The manufacturing industry is responsible for the largest greenhouse gas emissions globally. Its emission comes from burning fossil fuels for energy production which is needed for making e.g. electronics, clothes, steel, iron, cement, plastics, and other products. Machines used in processes mostly run on oil, coal, or gas. Materials, like plastics are made of fossil fuels-sourced chemicals. 


Each and Every year around 12 million hectares of forest are disappearing from Earth. Destroying the forests for any reason (e.g. to create farms or pastures for livestock) endangers the natural, but vulnerable balance of the atmosphere. Trees are not just absorbing carbon dioxide, but doing the opposite when they are cut and burnt: releasing the carbon they have been storing. According to estimations, deforestation, unsustainable agriculture and other harmful land usage together are responsible for about 25% of global greenhouse gas emissions.


Transportation is a major contributor to the emission of greenhouse gases (esp. co2) with nearly ¼ of global energy-related carbon-dioxide emissions. According to the relevant tendencies, a significant increase in energy use for transport is predicted over the coming years. Majority of the cars, trucks, ships, and planes run on fossil fuels. Road vehicles have the leading role in emissions, but due to the emerging number of ships and planes contributing to global transportation, their emission rate is growing as well. 

Food production

Just as the previous ones food production causes emissions of carbon dioxide, methane, and other greenhouse gases in various ways. Almost all of the relevant activities in connection with it (through deforestation, changes of land for monoculture agriculture and grazing, production and use of fertilizers and pesticides, digestion by livestock, the use of energy to run machines and tools.) along with packaging and distribution of food makes this sector a major contributor to climate change.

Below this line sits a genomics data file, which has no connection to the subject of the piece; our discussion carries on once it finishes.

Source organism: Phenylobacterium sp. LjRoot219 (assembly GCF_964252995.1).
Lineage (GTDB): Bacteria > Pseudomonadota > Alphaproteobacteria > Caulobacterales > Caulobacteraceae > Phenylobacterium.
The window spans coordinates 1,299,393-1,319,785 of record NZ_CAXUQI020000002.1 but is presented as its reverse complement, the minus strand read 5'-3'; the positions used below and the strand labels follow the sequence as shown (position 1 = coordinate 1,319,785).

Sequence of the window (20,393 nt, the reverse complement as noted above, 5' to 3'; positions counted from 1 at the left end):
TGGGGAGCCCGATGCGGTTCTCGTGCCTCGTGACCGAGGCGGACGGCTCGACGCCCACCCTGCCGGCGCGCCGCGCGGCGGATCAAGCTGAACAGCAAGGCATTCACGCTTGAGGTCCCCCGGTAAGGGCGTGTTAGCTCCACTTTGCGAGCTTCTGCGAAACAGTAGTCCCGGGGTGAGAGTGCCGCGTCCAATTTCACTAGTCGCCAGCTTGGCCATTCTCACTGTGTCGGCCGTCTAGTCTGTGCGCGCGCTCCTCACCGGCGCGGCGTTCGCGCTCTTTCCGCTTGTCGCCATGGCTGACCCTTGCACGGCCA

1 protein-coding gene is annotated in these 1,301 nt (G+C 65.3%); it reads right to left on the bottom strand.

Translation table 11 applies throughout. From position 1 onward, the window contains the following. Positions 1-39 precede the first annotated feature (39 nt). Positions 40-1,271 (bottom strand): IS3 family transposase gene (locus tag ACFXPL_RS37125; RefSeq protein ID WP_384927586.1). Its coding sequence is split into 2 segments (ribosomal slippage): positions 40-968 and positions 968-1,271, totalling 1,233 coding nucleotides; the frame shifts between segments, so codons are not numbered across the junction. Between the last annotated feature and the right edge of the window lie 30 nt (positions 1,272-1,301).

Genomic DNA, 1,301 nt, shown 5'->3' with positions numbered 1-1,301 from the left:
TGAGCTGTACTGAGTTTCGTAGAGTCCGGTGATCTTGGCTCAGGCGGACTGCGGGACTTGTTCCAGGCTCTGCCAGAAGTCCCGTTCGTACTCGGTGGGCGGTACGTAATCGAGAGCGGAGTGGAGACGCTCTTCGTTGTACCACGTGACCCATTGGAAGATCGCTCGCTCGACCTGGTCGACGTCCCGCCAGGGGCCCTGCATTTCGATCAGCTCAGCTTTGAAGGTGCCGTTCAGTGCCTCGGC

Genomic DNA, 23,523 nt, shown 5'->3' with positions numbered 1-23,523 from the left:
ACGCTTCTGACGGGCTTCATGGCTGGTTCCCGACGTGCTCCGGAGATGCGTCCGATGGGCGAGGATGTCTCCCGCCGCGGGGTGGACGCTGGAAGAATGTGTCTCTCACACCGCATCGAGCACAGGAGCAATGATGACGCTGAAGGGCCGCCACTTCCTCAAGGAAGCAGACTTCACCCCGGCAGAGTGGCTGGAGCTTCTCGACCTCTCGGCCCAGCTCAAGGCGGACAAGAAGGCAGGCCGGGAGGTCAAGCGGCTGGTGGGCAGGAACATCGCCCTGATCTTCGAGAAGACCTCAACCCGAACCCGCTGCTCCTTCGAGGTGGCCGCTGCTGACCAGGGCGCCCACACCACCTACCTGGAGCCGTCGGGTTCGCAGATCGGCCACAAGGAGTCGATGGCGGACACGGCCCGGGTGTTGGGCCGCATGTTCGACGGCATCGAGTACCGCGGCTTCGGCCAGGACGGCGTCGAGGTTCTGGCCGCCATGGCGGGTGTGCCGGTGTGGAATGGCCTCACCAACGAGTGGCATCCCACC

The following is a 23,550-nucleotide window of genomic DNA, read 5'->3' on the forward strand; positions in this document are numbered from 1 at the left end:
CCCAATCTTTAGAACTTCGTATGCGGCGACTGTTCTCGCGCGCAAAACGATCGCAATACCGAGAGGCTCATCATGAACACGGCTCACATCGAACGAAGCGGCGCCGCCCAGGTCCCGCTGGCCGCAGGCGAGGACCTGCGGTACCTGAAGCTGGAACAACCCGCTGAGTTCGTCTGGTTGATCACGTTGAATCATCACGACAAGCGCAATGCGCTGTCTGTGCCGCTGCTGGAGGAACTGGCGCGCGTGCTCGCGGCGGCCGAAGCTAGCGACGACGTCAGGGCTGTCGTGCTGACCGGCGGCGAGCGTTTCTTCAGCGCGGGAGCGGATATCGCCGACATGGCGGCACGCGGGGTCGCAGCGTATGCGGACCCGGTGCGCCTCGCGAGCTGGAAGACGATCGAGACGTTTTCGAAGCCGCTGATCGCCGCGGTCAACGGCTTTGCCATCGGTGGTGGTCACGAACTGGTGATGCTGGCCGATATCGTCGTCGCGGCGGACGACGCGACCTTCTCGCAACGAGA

Most of the human activities contribute to greenhouse gas emissions. The way how you use power at home, how you move around, or what and how you eat, etc. influence greenhouse gas emissions. So the consumption of any kind of things such as plastics, electronics, machines, clothing, etc. make pressure on our environment. Our lifestyles have a significantly big impact on our planet since our private households emit large amounts of greenhouse gases. 

Powering buildings

Who is responsible for consuming more than half of the global electricity? The residential and commercial buildings.  As they continue to draw on coal, oil, and natural gas for heating and cooling, they emit significant quantities of greenhouse gas emissions. More and more energy is needed for heating and cooling. The rising number of air-conditioners, lighting, appliances, and connections need electricity. Obviously, it increases the energy-related carbon-dioxide emissions of buildings.

2. Effects of Climate Change

The consequences of climate change are not just topics of scientific conversation. Some of them are experienced in our private life while others frequently show up in the headline of the News. Rising sea levels, bush and forest wildfires, melting polar and glacier ice, droughts leading to water and food scarcity, flooding, never seen storms, and declining biodiversity. These are those phenomena we have to face almost every day.  


According to the global surface temperature, each decade of the period since the 1980s has been warmer than the previous one. The rising concentration of greenhouse gases in the atmosphere makes the Earth a hotter place. The last decade was the warmest one on record so far. Melting ice surfaces decreases the albedo (a unit indicating the reflectivity of the earth’s surface) which has a direct influence on the global greenhouse effect. Almost all land areas have more hot days and longer heat waves, which increases heat-related illnesses and makes outdoor-works more difficult.